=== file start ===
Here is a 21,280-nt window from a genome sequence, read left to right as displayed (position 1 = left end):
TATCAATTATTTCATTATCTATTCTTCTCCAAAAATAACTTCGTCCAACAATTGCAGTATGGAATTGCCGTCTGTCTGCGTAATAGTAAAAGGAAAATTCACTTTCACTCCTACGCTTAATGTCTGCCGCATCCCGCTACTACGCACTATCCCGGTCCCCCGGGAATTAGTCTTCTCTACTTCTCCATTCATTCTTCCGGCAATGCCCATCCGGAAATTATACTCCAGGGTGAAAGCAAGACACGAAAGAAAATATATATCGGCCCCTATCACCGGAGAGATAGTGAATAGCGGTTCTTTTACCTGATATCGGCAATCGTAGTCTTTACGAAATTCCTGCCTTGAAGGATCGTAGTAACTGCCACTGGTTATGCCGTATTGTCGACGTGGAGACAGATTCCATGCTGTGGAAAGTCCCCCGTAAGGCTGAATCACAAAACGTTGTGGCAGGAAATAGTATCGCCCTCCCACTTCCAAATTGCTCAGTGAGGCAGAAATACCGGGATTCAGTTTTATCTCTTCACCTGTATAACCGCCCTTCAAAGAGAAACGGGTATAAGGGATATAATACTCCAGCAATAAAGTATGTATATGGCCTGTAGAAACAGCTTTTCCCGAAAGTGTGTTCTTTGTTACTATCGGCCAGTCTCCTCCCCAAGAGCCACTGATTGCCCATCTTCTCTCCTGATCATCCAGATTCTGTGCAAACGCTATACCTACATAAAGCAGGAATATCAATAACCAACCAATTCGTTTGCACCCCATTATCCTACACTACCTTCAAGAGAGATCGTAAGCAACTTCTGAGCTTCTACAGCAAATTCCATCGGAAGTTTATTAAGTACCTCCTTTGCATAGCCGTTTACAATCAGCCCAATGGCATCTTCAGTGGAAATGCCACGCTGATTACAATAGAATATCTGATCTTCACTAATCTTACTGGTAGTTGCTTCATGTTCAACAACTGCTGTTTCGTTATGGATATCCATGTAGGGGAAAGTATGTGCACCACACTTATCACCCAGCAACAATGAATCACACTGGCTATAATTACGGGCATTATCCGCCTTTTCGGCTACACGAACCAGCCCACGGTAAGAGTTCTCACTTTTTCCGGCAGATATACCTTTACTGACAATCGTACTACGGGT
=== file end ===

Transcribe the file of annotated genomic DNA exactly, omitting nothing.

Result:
Here is a 21,280-nt window from a genome sequence, read left to right as displayed (position 1 = left end):
TATCAATTATTTCATTATCTATTCTTCTCCAAAAATAACTTCGTCCAACAATTGCAGTATGGAATTGCCGTCTGTCTGCGTAATAGTAAAAGGAAAATTCACTTTCACTCCTACGCTTAATGTCTGCCGCATCCCGCTACTACGCACTATCCCGGTCCCCCGGGAATTAGTCTTCTCTACTTCTCCATTCATTCTTCCGGCAATGCCCATCCGGAAATTATACTCCAGGGTGAAAGCAAGACACGAAAGAAAATATATATCGGCCCCTATCACCGGAGAGATAGTGAATAGCGGTTCTTTTACCTGATATCGGCAATCGTAGTCTTTACGAAATTCCTGCCTTGAAGGATCGTAGTAACTGCCACTGGTTATGCCGTATTGTCGACGTGGAGACAGATTCCATGCTGTGGAAAGTCCCCCGTAAGGCTGAATCACAAAACGTTGTGGCAGGAAATAGTATCGCCCTCCCACTTCCAAATTGCTCAGTGAGGCAGAAATACCGGGATTCAGTTTTATCTCTTCACCTGTATAACCGCCCTTCAAAGAGAAACGGGTATAAGGGATATAATACTCCAGCAATAAAGTATGTATATGGCCTGTAGAAACAGCTTTTCCCGAAAGTGTGTTCTTTGTTACTATCGGCCAGTCTCCTCCCCAAGAGCCACTGATTGCCCATCTTCTCTCCTGATCATCCAGATTCTGTGCAAACGCTATACCTACATAAAGCAGGAATATCAATAACCAACCAATTCGTTTGCACCCCATTATCCTACACTACCTTCAAGAGAGATCGTAAGCAACTTCTGAGCTTCTACAGCAAATTCCATCGGAAGTTTATTAAGTACCTCCTTTGCATAGCCGTTTACAATCAGCCCAATGGCATCTTCAGTGGAAATGCCACGCTGATTACAATAGAATATCTGATCTTCACTAATCTTACTGGTAGTTGCTTCATGTTCAACAACTGCTGTTTCGTTATGGATATCCATGTAGGGGAAAGTATGTGCACCACACTTATCACCCAGCAACAATGAATCACACTGGCTATAATTACGGGCATTATCCGCCTTTTCGGCTACACGAACCAGCCCACGGTAAGAGTTCTCACTTTTTCCGGCAGATATACCTTTACTGACAATCGTACTACGGGT